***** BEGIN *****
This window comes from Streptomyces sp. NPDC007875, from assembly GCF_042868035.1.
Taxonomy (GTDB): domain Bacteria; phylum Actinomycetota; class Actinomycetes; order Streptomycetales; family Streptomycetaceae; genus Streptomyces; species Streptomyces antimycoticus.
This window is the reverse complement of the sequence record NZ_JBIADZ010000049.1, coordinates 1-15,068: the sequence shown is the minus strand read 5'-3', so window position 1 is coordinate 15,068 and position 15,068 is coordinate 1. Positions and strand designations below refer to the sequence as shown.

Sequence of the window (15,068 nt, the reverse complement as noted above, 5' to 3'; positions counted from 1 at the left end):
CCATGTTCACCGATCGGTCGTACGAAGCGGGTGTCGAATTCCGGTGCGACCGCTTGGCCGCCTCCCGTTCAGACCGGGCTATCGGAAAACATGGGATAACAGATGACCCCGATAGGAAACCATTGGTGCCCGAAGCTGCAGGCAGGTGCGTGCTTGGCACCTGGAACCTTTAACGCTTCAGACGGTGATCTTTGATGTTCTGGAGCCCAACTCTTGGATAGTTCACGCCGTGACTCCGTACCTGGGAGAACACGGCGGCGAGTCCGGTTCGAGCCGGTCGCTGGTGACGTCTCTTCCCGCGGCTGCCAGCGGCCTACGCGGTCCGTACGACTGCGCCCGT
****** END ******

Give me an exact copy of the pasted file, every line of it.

This window comes from Streptomyces sp. NPDC007875, from assembly GCF_042868035.1.
Taxonomy (GTDB): domain Bacteria; phylum Actinomycetota; class Actinomycetes; order Streptomycetales; family Streptomycetaceae; genus Streptomyces; species Streptomyces antimycoticus.
This window is the reverse complement of the sequence record NZ_JBIADZ010000049.1, coordinates 1-15,068: the sequence shown is the minus strand read 5'-3', so window position 1 is coordinate 15,068 and position 15,068 is coordinate 1. Positions and strand designations below refer to the sequence as shown.

Sequence of the window (15,068 nt, the reverse complement as noted above, 5' to 3'; positions counted from 1 at the left end):
CCATGTTCACCGATCGGTCGTACGAAGCGGGTGTCGAATTCCGGTGCGACCGCTTGGCCGCCTCCCGTTCAGACCGGGCTATCGGAAAACATGGGATAACAGATGACCCCGATAGGAAACCATTGGTGCCCGAAGCTGCAGGCAGGTGCGTGCTTGGCACCTGGAACCTTTAACGCTTCAGACGGTGATCTTTGATGTTCTGGAGCCCAACTCTTGGATAGTTCACGCCGTGACTCCGTACCTGGGAGAACACGGCGGCGAGTCCGGTTCGAGCCGGTCGCTGGTGACGTCTCTTCCCGCGGCTGCCAGCGGCCTACGCGGTCCGTACGACTGCGCCCGT